I was particularly intrigued by the number of people who experience hallucinations of old period clothing from different eras, which seems to be a consistent feature of the syndrome. Interestingly, even when the syndrome was first described 250 years ago — the literature describes sufferers talking about people wearing period dress of the time. Perhaps 18th century formal-wear has a hallucinatory quality to it?
Dr Dominic Ffytche, an expert in the condition, shows images of certain visual hallucinations that people experience. Source: own photo
Even though Charles Bonnet Syndrome was first described 250 years ago, by a Swiss philosopher who was writing about his grandfather’s experiences having lost his sight to cataracts, we still do not know why exactly it happens. Certainly, we suspect that the brain fills in the gaps generated from visual loss by producing new fantastic pictures or old images which it might have stored. For many people, these hallucinations are not a problem but for some they can, understandably, be distressing. Certainly, it helps to understand these hallucinations and it is useful for both sufferers, the public and clinicians (such as yours truly) to be aware and understand this fascinating condition.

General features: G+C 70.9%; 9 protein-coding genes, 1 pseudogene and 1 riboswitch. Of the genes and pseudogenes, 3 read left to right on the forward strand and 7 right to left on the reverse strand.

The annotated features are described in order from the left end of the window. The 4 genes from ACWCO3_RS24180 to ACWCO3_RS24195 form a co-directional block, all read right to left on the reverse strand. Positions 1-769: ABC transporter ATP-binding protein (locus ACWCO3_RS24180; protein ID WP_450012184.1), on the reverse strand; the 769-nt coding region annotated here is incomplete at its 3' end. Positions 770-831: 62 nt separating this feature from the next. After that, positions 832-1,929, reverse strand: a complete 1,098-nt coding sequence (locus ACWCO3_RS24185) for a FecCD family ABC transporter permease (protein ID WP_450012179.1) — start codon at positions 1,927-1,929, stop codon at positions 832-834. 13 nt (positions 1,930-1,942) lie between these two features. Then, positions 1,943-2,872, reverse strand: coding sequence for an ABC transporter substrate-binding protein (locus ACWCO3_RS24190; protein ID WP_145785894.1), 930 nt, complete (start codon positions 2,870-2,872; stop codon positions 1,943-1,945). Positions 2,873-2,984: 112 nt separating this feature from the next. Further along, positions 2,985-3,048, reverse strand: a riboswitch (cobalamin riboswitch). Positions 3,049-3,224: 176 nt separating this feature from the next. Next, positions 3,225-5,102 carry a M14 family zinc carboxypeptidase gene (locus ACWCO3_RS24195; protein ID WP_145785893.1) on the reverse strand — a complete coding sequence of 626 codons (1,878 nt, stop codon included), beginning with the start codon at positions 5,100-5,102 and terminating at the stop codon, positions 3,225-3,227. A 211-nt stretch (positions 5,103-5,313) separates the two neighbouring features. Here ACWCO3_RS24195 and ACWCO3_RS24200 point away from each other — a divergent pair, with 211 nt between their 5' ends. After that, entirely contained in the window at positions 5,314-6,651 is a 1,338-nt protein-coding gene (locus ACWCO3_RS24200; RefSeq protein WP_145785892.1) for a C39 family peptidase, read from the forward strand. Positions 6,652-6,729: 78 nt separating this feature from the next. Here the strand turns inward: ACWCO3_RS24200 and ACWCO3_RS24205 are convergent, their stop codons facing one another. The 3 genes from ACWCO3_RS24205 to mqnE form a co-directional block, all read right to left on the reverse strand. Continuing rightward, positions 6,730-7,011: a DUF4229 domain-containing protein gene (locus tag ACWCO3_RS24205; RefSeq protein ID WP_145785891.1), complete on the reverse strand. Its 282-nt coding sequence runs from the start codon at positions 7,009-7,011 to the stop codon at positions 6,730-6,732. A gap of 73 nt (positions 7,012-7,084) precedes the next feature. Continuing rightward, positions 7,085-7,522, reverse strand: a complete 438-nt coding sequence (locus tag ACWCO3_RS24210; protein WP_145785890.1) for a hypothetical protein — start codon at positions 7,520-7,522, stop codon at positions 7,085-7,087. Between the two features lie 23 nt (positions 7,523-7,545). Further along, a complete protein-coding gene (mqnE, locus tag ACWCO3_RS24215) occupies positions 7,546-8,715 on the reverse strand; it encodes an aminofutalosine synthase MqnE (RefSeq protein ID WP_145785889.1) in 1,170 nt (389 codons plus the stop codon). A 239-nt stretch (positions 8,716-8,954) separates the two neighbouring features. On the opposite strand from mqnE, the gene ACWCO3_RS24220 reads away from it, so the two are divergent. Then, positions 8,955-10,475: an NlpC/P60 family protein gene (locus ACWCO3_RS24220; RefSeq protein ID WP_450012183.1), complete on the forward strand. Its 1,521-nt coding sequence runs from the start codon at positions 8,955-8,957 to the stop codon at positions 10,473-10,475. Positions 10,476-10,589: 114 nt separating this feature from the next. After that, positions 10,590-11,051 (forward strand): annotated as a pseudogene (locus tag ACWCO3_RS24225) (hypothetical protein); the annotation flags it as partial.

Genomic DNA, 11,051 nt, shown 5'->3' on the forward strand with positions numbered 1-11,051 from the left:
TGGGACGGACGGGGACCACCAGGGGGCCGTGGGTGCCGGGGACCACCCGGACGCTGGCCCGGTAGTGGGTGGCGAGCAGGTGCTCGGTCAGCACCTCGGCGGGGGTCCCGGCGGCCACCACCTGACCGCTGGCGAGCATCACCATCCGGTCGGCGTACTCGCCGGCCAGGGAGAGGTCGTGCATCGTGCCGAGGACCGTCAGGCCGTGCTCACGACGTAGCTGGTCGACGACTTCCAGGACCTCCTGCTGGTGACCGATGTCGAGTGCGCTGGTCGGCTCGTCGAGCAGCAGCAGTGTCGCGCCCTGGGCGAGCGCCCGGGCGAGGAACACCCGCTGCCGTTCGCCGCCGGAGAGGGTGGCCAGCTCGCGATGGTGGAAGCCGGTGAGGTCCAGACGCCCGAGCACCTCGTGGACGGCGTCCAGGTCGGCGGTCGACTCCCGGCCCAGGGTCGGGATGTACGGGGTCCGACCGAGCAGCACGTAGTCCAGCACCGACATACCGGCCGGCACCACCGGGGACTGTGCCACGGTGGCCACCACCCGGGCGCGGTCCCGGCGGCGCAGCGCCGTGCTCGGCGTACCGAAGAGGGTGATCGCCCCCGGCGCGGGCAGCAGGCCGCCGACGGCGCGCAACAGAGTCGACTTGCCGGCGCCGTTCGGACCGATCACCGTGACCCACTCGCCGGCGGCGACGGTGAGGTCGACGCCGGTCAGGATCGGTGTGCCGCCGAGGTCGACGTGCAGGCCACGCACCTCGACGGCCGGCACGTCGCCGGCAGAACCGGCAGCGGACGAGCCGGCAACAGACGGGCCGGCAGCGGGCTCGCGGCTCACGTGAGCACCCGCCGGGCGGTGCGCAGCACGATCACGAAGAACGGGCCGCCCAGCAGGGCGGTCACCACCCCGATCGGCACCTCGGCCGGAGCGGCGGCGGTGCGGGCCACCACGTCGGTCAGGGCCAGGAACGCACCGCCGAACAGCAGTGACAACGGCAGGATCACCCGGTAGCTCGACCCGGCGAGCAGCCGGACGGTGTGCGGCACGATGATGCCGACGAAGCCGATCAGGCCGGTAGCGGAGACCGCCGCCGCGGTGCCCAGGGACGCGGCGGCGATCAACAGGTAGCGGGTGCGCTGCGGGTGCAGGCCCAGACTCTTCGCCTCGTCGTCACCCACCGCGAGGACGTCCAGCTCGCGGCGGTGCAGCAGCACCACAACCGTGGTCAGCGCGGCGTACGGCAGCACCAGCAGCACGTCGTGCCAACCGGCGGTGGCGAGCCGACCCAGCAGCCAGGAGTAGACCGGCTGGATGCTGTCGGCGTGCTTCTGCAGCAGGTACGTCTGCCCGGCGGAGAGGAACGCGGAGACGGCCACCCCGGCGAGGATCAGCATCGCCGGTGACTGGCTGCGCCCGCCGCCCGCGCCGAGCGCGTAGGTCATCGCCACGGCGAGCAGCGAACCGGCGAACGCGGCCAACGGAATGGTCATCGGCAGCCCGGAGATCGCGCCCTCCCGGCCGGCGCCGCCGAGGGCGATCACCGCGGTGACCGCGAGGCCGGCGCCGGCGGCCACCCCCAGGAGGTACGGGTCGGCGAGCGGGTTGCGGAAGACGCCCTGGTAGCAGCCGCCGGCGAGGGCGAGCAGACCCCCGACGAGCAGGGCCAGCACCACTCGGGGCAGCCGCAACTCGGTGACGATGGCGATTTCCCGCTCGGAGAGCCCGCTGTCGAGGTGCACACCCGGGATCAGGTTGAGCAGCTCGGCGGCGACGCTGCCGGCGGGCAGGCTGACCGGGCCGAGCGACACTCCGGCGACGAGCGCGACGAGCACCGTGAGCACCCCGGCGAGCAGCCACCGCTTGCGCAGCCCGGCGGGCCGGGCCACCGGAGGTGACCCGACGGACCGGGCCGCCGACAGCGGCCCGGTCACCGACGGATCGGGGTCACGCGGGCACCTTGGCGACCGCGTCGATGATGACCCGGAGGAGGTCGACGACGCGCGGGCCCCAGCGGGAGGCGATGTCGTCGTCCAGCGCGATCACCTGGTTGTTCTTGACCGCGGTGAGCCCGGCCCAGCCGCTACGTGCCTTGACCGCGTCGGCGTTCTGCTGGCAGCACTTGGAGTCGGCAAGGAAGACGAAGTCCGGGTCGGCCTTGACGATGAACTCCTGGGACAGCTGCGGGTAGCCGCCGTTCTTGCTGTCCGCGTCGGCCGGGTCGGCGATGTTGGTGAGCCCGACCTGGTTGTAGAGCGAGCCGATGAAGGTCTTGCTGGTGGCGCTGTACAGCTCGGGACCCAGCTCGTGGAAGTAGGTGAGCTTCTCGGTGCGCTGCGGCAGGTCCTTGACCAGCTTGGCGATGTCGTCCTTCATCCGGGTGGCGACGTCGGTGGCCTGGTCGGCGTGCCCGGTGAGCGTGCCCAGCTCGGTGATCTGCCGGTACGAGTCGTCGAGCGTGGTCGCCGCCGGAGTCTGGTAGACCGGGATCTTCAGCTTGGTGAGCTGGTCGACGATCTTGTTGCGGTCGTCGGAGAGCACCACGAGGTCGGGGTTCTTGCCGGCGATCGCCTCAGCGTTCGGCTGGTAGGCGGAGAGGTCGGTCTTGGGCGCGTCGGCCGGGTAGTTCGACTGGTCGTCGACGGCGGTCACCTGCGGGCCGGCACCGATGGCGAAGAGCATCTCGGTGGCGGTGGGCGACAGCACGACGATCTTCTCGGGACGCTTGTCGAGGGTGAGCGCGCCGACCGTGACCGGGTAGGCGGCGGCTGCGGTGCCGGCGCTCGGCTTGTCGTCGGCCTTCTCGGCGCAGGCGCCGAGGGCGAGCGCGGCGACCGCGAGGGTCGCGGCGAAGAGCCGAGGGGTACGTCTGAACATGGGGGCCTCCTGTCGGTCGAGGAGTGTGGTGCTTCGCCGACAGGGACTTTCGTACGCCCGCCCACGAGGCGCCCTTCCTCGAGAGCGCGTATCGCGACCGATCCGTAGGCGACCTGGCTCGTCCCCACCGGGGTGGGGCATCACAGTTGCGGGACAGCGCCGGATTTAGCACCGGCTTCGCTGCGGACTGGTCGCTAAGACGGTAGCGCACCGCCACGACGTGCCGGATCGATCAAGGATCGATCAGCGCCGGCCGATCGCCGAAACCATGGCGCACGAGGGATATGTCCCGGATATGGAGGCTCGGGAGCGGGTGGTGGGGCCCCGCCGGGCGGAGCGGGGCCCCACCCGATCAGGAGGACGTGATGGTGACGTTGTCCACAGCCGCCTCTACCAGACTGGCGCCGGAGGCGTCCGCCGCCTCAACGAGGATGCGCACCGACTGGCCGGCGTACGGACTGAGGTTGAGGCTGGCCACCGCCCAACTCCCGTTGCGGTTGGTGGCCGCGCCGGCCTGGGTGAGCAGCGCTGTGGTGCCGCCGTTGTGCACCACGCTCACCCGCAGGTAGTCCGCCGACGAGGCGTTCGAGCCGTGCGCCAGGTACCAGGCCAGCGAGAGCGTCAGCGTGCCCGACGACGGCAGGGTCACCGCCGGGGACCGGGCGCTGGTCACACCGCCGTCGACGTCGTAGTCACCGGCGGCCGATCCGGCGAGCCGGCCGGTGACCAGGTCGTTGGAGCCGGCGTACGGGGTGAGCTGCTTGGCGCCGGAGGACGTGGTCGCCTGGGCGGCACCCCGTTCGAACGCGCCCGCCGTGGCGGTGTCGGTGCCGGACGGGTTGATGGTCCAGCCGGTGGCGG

An interesting hallucination — bear and inverse cupcakes. Source: own photo
To this end, it is fantastic to have an art exhibition which both raises awareness and bewitches us, humbling us as clinicians into realising there is still so much about the eyes and the brain that we don’t yet understand. Do you have any experience of this condition? Please feel free to comment below.